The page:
Syrian rebels capture town on Israeli border
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Syrian rebels capture town on Israeli border

Rawyahina situated a mile from IDF emplacements; 131 killed across Syria on Saturday

Ilan Ben Zion, a reporter at the Associated Press, is a former news editor at The Times of Israel. He holds a Masters degree in Diplomacy from Tel Aviv University and an Honors Bachelors degree from the University of Toronto in Near and Middle Eastern Civilizations, Jewish Studies, and English.

The town of Bir Ajam, next to Rawyahina on the Syrian border with Israel. (photo credit: Public Domain كهيعص, Wikimedia Commons)
The town of Bir Ajam, next to Rawyahina on the Syrian border with Israel. (photo credit: Public Domain كهيعص, Wikimedia Commons)

Free Syrian Army forces captured the town of Rawyahina, situated a mile from Israeli troops in the Golan Heights, Al Arabiya reported Saturday citing Syrian opposition sources.

The rebel-controlled Syrian media center reported that opposition forces had captured two army checkpoints around the city as well as military equipment.

The Local Coordination Committees reported 131 Syrians killed on Saturday.

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Israel’s border with Syria has been largely quiet since the 1973 war, but Defense Minister Ehud Barak said Friday there was now a danger of that changing. He spoke of hearing the machine-gun fire and seeing conflict unfolding just across the border when he visited the area on Thursday.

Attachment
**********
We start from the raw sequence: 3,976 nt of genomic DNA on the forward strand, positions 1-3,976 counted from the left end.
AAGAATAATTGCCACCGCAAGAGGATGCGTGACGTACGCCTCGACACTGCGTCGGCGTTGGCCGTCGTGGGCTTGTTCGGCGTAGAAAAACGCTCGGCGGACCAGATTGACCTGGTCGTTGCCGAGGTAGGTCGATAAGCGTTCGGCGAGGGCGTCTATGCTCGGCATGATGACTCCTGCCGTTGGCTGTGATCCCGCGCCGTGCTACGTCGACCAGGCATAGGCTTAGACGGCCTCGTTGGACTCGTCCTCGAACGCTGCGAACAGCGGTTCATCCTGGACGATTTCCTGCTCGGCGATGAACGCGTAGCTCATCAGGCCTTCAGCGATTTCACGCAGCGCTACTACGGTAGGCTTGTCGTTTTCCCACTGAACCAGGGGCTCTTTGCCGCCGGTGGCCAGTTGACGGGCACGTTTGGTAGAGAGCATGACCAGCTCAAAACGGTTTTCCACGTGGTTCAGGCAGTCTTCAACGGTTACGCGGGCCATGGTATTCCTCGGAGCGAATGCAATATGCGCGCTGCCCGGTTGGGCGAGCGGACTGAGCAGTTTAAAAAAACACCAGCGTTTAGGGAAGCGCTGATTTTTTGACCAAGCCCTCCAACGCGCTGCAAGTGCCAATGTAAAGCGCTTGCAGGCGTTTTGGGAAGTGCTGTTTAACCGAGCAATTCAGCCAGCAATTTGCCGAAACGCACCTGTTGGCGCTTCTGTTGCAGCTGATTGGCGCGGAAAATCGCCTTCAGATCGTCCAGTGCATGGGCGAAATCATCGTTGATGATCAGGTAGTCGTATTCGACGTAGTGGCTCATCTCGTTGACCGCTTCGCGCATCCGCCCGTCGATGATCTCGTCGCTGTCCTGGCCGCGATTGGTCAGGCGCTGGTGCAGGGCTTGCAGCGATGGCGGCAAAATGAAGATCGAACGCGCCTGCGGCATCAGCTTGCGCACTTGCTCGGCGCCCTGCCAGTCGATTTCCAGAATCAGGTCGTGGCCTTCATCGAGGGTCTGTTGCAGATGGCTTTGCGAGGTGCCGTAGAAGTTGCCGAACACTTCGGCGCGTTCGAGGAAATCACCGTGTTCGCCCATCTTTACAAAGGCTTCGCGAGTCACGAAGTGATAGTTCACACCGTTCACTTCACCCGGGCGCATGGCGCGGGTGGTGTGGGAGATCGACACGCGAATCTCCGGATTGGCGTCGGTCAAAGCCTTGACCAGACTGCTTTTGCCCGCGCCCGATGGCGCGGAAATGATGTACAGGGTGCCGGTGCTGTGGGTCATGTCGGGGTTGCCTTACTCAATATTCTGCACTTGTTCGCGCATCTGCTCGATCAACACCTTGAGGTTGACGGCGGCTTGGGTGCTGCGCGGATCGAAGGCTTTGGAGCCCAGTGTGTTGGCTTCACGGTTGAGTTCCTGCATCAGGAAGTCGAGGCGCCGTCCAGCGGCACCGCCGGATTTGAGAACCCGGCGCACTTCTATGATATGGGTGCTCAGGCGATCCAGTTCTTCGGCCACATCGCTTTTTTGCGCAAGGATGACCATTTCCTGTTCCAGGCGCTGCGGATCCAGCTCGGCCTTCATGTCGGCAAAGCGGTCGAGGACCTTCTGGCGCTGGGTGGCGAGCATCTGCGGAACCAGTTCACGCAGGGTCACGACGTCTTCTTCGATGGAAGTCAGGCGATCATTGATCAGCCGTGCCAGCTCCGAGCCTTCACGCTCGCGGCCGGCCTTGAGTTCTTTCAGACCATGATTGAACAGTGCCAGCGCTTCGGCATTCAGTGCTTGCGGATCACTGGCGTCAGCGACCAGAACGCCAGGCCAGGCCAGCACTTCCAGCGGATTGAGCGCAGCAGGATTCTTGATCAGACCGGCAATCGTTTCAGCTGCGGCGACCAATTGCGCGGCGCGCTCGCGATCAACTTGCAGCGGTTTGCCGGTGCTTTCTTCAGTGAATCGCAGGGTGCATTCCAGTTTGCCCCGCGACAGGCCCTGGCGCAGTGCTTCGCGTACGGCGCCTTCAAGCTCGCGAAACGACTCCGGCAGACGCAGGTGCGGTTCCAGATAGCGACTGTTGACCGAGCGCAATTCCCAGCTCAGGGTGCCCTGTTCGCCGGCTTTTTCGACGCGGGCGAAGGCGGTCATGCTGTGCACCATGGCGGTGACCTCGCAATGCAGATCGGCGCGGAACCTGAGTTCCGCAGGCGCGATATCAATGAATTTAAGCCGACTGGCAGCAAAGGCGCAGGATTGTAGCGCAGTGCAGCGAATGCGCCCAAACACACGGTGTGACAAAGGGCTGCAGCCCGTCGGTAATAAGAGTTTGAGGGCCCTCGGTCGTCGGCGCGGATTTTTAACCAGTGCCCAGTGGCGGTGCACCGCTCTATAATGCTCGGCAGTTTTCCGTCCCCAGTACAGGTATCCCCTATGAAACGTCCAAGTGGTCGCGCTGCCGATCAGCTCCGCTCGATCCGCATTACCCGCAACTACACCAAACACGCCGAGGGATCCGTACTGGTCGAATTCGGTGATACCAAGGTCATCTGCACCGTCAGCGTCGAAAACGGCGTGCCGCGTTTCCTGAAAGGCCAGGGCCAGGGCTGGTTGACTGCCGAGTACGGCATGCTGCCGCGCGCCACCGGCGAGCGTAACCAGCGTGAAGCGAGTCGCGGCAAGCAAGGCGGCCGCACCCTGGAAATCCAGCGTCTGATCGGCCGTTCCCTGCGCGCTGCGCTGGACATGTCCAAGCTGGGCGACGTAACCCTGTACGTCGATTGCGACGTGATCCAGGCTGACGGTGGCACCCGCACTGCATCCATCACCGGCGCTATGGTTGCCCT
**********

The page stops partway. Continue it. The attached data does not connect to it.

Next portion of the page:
Israel raised its military alert on the northern border over the weekend, and cancelled some weekend furloughs, amid fears that the situation in neighboring Syria is rapidly spiraling out of control.

Touring the border area on Thursday, Barak found himself within earshot of mortar shells fired between the Syrian Army and rebel forces, which landed just a few hundred yards away, and he and senior Israeli army officers watched clouds of smoke rising from conflict zones that were being shelled.

In interviews Friday, Barak spoke about the danger of President Bashar Assad’s weaponry falling into Hezbollah’s hands in Lebanon. He said Israel was watching out for “the possible transfer of advanced weapons systems, mainly anti-aircraft missiles or heavy ground-to-ground missiles, but there could also be a transfer of chemical capabilities from Syria to Lebanon.”

Israel, he indicated, was preparing options to ensure Syrian weapons did not reach the pro-Iranian Hezbollah militia.

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